NY Review of Books: California Kitsch Made Concrete

https://www.nybooks.com/daily/2018/08/26/california-kitsch-made-concrete/

Jim Heimann Collection/Taschen
Big Donut Drive-In, Inglewood, circa 1955
excerpt:


But as the book’s illustrations make clear, novelty architecture is not always so innocuous and wholesome. Take Clifton’s, the cafeteria-style restaurant founded in 1931 and reopened in 2015 after a fourteen-year hiatus. Walk into Clifton’s and be transported to a paragon of prewar kitsch: each of the building’s five floors is painstakingly decorated with taxidermized animals and extravagant foliage, like a miniature golf course come to life. It’s a wonderful place to pair a martini with a ramekin of Jell-O. Historian David Gebhard discusses the enduring popularity of the restaurant and its imaginative facade, but the Pacific Seas bar on the restaurant’s fourth floor is arguably Clifton’s most beloved feature. It is an approximation of the Tiki bar, a familiar vestige of novelty twentieth-century architecture. And its recent resurgence suggests that the programmatic style is making a comeback. In many ways, California Crazy makes this comeback feel natural. Who wouldn’t want to be served lemonade from a giant plaster lemon? Why shouldn’t all drive-thrus be built to resemble fifteen-foot tall tamales?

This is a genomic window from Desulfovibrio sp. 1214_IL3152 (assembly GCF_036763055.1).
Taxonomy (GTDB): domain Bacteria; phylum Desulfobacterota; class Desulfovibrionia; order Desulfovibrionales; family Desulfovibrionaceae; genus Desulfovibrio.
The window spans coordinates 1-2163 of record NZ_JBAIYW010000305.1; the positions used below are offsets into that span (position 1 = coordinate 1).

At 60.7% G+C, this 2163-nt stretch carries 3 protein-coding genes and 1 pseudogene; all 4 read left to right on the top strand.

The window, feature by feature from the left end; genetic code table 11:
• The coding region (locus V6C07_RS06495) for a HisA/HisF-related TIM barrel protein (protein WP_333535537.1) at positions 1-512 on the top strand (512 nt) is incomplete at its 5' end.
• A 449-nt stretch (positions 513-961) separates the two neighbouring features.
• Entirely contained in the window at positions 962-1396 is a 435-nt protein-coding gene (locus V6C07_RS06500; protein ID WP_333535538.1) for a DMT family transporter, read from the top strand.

Jim Heimann Collection/Taschen
Clifton’s Cafeteria, Los Angeles, circa 1935

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Big Donuts! I lived in a travel trailer my freshman year — parked w/in sight of Big Donuts! And next to Der Weinerschnitzel.

On another thread, some of us old Angelenos were trying to remember if it had always been called Big Donuts. You just provided historical proof!

In school we were taught that a great wave of people fled the Dust Bowl and the Depression for California. I wonder what they made of Cliftons?!

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